Remember what you read online

This week I finally get to sit down and do something constructive with Bryan Eisenberg, the founder of the Web Analytics association (now renamed the Digital Analytics association). He’s been around forever and it amazes me that so few businesses are able to get to grips with his essentially obvious mantra that business online needs to be underpinned with good decisions based on good data. Recently, the mantra changed a bit though, as we all start to realise that some of the power within the mass of data that some companies have managed to harness, lies not in analysis – but in knowing what the “Big Idea” is that you want to get out of the Big Data.

But that’s not the full point of this post. Bryan gave me a bunch of posts he had written on the subject. As I started to read, it dawned on me that I really wasn’t taking in the words like I used to. I think ADT is growing in all of us involved on the web. Age doesn’t help and the glass of red wine was the final straw. I closed the laptop and left it for a few days.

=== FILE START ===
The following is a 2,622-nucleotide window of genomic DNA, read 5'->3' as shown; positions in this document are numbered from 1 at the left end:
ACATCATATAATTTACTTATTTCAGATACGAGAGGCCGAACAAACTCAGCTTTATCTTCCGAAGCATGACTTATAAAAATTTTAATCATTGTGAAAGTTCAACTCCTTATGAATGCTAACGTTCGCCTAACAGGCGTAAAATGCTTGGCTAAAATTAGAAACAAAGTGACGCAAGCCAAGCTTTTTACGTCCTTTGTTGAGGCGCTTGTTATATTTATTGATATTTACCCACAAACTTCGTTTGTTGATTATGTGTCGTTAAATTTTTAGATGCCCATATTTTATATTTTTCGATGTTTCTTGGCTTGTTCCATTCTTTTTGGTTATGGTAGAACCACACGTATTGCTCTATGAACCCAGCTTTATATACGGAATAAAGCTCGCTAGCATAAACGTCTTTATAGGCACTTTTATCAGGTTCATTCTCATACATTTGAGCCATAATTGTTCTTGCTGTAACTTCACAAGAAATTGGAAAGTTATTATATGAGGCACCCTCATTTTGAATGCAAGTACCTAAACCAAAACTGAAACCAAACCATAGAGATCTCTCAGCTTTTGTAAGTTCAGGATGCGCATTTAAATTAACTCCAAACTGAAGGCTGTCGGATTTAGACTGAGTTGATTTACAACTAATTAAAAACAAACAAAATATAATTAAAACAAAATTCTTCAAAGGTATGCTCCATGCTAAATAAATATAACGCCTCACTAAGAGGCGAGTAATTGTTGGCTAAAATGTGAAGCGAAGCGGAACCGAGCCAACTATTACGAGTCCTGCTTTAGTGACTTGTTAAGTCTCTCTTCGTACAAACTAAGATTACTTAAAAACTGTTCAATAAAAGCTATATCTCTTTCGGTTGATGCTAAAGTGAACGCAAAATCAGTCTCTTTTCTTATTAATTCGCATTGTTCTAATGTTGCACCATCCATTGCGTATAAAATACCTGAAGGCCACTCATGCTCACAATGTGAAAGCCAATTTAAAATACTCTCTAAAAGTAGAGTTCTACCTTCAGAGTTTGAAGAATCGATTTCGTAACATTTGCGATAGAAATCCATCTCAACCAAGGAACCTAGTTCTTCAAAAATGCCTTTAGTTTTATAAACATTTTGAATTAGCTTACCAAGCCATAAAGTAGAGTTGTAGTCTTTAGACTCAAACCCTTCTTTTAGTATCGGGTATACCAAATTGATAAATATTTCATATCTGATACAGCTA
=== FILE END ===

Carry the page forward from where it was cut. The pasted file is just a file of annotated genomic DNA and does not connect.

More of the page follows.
Well I am glad to report that I have now taken in the articles and found an excellent way to aid memory retention online. I downloaded an app from iTunes onto my iPhone that turns web pages into audio. The idea for the app is that you can turn any news feed into a podcast. That’s useful in itself. But the real “deep” recall occurs when you read AND listen at the same time.

By reading and having computer generated spoken word, you combine two senses, dramatically improving recall. We all use PowerPoint (or in my case “Prezi”) to help us elaborate and communicate in different ways, because a picture can say a thousand words, but we rarely combine senses when reading online. I heartily recommend that you change that now.

Using different senses online to communicate is one of the reasons I use WebmasterRadio.fm to broadcast My Search Kingdom Radio Show. (Next show is on Thursday). Using those senses to RECEIVE information is just as important.